With such insights, management will also be able to deliver a consistent message on how indirect cost management would make an organization stronger—a message reducing short-term resistance and even inspiring the organization to support the effort. Moreover, once these practices are baked into the organization’s standard operating practices, ongoing cost management will become a more enduring part of the organization’s strategy for long-term health.

Treat Cost Management as an Ongoing Exercise
Most organizations treat cost management as a one-off exercise driven by the need to manage short-term profit/budget targets—and some of these exercises do succeed in the short term because of constant pressure from the CEO or CFO. Yet such hasty cost-cutting activity typically goes into reverse once the pressure is removed and rarely results in sustainable changes in cost structure. In our experience, the reason is that one-off exercises don’t require internal capability building or meaningful improvements in purchasing processes/methodologies.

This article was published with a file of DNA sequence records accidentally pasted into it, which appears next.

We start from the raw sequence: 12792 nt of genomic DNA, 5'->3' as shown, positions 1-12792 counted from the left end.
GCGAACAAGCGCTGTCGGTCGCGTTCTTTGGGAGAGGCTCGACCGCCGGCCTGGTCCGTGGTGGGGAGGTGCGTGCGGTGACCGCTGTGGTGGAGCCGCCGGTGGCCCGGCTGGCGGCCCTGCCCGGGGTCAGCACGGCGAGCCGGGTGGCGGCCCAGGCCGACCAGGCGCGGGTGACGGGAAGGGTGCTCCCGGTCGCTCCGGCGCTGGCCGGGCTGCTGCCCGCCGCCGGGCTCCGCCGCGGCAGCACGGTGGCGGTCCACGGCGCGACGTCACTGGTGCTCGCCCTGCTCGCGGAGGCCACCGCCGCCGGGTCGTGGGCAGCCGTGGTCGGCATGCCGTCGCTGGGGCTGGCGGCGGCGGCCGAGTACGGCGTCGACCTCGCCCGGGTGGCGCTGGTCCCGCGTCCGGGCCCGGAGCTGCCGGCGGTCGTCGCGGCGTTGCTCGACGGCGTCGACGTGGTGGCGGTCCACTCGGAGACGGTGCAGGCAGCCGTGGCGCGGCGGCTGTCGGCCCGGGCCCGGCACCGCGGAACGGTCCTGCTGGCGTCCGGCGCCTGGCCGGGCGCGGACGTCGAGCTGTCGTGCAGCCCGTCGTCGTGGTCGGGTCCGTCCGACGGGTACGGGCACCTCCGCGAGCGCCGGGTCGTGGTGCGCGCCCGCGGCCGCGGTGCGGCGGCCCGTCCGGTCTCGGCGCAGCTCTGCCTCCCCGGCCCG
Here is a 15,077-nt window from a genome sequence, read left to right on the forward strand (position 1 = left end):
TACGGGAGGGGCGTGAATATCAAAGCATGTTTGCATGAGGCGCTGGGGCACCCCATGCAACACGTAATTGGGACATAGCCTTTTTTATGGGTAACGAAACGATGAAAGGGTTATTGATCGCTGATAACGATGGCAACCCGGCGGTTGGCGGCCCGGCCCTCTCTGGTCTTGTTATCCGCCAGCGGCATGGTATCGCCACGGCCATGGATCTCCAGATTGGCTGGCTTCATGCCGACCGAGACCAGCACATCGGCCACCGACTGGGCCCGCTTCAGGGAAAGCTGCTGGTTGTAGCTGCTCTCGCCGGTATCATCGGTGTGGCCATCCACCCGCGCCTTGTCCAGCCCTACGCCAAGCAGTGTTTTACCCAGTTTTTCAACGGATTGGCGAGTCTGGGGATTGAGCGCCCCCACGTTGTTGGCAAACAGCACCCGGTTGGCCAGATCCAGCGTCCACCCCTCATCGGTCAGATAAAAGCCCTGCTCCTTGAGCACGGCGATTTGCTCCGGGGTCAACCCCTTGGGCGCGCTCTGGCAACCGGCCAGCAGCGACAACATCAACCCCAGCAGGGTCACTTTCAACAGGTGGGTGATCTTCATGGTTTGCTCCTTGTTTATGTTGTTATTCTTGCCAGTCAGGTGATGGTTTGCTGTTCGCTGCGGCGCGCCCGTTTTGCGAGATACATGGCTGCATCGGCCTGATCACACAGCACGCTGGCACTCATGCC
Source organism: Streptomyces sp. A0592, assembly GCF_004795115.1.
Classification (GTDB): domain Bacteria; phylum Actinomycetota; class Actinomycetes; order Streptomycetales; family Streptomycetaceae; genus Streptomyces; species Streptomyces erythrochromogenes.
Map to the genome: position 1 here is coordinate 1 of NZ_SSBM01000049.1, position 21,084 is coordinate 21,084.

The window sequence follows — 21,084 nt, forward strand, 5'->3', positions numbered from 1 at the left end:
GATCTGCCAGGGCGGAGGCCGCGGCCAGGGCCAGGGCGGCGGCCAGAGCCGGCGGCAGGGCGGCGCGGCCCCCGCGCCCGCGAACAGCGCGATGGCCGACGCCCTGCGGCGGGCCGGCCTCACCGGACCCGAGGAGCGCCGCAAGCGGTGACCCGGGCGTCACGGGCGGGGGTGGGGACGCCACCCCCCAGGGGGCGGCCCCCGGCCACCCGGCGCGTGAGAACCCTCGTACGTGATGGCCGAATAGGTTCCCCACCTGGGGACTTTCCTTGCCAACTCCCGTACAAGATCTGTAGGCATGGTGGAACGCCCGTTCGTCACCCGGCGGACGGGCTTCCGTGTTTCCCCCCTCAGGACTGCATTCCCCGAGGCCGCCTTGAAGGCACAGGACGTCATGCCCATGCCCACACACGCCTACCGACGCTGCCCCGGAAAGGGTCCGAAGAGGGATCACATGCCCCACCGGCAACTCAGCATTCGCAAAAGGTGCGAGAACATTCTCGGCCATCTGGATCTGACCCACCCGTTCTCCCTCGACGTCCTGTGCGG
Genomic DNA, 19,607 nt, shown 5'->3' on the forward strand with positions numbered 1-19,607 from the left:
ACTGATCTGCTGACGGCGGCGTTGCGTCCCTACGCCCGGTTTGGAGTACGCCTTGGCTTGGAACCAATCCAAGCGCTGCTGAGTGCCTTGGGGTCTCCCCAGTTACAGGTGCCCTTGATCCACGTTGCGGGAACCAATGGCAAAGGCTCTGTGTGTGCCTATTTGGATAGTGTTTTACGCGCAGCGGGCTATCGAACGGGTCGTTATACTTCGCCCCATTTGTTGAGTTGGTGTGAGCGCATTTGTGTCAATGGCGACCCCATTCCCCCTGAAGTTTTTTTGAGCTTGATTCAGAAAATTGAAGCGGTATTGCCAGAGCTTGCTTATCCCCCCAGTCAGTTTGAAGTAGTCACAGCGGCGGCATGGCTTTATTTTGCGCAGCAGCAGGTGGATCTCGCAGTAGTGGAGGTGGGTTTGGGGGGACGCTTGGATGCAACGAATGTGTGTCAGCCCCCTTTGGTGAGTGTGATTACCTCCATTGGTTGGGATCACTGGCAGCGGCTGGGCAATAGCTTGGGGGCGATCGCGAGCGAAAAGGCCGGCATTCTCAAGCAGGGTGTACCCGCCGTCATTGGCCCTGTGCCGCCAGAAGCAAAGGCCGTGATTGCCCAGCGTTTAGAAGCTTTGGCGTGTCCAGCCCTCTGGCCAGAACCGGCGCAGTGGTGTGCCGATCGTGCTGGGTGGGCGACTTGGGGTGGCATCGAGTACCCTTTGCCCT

In pursuing a more strategic approach and utilizing external resources, organizations can enhance their cost management processes and capabilities which will help them close gaps and drive sustainable results over the long term. Cost-management programs need to be scoped as two- to three-year initiatives rather than as immediate-term efforts with one-year horizons. Rethinking common practices in cost management should help to realize this goal.

Final Word

While there’s no single silver bullet to ensure that cost-management programs will stick, organizations can improve their chances by revisiting old assumptions and taking a more strategic approach. Fostering stronger executive alignment with greater accountability, visibility and transparency and engaging external resources where appropriate while treating cost management as an ongoing exercise will provide the right prescription for sustainable success.